On Wed, Mar 09, 2005 at 09:45:44AM -0800, Nishanth Aravamudan wrote:
> On Wed, Mar 09, 2005 at 02:27:36PM +1100, Nathan Scott wrote:
> > On Mon, Mar 07, 2005 at 04:20:31PM -0800, Nishanth Aravamudan wrote:
> > > While youre interface may be in human-sensible units, the internal timer
> > > subsystem is not (jiffies only exist in the kernel).
> > > msleep_interruptible() changes this, clearly. My patch doesn't really
> > > change anything. It really shouldn't really result in any different
> > > behavior as far as I can tell. msleep_interruptible() takes a timeout
> > Actually, discussing with Christoph a bit he's pointed out this is
> > going to cause problems for the cases (both xfsbufd and xfssyncd)
> > where we manually wakeup those processes - and there are several
> > situations where we need to do that.
> Could you explain this further? The existing code doesn't sleep on a
> wait-queue, so msleep_interruptible() should not affect that. If you
> wake-up the processes via a manual signal, then msleep_interruptible()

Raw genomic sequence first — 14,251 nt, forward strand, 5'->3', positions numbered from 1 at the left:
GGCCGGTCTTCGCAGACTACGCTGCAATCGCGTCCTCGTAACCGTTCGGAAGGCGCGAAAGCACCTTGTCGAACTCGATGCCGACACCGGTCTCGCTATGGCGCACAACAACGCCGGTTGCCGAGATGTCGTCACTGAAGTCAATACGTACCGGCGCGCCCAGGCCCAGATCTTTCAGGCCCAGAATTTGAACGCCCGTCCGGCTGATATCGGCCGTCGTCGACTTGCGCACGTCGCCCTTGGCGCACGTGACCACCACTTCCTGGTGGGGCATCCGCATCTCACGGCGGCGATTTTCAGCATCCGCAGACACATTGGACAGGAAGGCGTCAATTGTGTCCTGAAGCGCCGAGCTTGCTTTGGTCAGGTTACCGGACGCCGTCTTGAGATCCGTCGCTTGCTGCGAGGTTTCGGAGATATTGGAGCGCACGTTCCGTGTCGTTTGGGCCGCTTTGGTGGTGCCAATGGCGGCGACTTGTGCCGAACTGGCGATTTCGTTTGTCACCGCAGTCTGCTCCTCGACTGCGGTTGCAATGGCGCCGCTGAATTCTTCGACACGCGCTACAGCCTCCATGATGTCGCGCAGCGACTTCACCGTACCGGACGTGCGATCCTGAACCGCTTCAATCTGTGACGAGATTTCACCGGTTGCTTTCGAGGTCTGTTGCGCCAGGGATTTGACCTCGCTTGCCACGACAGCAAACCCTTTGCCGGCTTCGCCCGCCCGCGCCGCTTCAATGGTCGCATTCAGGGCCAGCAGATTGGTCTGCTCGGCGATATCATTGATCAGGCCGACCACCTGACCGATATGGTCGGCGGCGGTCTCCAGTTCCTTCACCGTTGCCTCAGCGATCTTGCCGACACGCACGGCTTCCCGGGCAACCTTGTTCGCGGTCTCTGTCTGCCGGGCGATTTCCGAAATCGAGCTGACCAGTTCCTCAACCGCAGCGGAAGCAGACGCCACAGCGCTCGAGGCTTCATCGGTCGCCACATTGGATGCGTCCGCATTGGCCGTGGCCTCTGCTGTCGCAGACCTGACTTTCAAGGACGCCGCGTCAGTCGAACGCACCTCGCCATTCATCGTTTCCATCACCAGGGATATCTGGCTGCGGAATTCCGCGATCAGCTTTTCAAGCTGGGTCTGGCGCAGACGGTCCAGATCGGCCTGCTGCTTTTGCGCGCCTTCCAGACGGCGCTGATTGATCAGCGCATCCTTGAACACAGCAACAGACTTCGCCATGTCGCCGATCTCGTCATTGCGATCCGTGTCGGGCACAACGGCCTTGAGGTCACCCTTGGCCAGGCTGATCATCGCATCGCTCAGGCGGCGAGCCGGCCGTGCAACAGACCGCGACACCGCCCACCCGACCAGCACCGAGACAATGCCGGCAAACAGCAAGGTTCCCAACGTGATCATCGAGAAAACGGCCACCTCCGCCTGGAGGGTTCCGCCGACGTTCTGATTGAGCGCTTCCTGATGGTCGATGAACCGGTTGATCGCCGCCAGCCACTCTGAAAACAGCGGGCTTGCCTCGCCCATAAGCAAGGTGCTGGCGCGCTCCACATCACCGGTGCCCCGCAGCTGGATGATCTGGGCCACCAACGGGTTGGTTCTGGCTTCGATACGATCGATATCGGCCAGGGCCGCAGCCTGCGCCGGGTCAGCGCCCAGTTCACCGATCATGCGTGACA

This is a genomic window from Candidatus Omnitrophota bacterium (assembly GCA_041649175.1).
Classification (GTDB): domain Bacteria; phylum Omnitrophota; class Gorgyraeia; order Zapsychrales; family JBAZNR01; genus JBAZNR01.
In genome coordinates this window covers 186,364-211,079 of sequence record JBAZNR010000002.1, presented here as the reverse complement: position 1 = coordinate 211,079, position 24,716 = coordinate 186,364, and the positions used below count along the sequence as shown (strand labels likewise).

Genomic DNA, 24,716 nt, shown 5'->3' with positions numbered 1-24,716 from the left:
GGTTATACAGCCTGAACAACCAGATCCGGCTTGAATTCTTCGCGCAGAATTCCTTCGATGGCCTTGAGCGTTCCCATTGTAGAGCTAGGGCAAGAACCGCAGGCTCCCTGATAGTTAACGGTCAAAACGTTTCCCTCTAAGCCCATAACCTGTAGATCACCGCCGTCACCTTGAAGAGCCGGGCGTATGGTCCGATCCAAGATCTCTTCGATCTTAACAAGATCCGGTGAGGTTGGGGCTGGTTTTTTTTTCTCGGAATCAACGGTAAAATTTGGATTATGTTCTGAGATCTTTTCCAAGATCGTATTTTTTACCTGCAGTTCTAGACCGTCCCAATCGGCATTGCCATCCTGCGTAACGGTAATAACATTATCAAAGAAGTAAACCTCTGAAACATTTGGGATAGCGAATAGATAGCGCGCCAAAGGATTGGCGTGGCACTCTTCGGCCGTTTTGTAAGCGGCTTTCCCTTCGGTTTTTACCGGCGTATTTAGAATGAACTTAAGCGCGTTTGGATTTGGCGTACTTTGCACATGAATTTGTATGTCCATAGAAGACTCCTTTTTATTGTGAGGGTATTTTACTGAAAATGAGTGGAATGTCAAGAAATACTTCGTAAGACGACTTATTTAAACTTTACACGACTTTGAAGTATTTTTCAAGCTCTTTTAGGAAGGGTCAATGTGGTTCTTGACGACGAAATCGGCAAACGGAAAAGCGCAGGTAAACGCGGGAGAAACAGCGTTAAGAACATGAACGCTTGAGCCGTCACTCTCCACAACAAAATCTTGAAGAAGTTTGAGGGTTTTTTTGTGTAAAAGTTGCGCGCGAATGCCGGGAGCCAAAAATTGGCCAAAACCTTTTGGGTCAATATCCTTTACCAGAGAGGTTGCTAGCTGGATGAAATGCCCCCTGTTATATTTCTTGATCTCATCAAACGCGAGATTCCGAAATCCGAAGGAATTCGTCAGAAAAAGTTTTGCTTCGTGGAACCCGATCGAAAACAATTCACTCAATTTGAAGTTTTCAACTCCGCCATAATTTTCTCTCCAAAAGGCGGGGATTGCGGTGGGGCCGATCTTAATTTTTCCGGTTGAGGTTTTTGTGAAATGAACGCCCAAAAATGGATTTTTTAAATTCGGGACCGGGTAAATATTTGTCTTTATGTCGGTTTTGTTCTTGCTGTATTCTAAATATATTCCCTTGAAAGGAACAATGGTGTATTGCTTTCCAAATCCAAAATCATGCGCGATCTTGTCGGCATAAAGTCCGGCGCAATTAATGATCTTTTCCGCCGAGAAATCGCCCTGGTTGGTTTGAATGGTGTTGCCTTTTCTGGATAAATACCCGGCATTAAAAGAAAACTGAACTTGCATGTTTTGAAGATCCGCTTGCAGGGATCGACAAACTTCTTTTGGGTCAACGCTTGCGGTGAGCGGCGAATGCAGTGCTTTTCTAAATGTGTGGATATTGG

> will still wake up. I'm not seeing how this patch changes any relevant
> code paths (I'm admittedly not an XFS expert).
Both xfsbufd and xfssyncd can be woken up explictly via calls to
wake_up_process - if I'm reading the msleep/msleep_interruptible
code correctly, we'll not return from there until the timeout
has passed (or a signal is delivered in the interruptible variant)
which is not the intention - if those processes are woken through
the XFS internal wake_up_process calls, they need to wakeup pronto.
See pagebuf_daemon_wakeup and xfs_syncd_queue_work for example.
Also, your xfs_buf.c patch is using msleep, but the xfs_super.c
one isn't - seems a bit odd. (?)